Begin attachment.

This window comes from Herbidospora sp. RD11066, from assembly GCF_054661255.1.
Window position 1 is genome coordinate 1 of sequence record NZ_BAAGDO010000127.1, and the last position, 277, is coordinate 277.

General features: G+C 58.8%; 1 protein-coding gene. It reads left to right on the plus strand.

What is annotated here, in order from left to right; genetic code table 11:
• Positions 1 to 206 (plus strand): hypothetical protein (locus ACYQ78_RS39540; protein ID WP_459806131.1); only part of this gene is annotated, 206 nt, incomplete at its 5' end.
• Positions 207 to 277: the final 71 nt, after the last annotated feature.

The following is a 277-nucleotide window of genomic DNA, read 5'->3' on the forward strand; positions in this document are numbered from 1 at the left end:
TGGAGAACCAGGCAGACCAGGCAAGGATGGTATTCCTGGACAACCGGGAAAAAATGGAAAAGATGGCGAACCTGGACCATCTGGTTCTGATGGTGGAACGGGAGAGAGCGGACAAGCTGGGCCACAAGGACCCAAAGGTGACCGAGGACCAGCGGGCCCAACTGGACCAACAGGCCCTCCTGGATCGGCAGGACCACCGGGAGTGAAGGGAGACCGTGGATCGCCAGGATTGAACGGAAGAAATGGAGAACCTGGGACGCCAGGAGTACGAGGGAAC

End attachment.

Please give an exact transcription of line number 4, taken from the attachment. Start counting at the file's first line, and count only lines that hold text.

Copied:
What is annotated here, in order from left to right; genetic code table 11: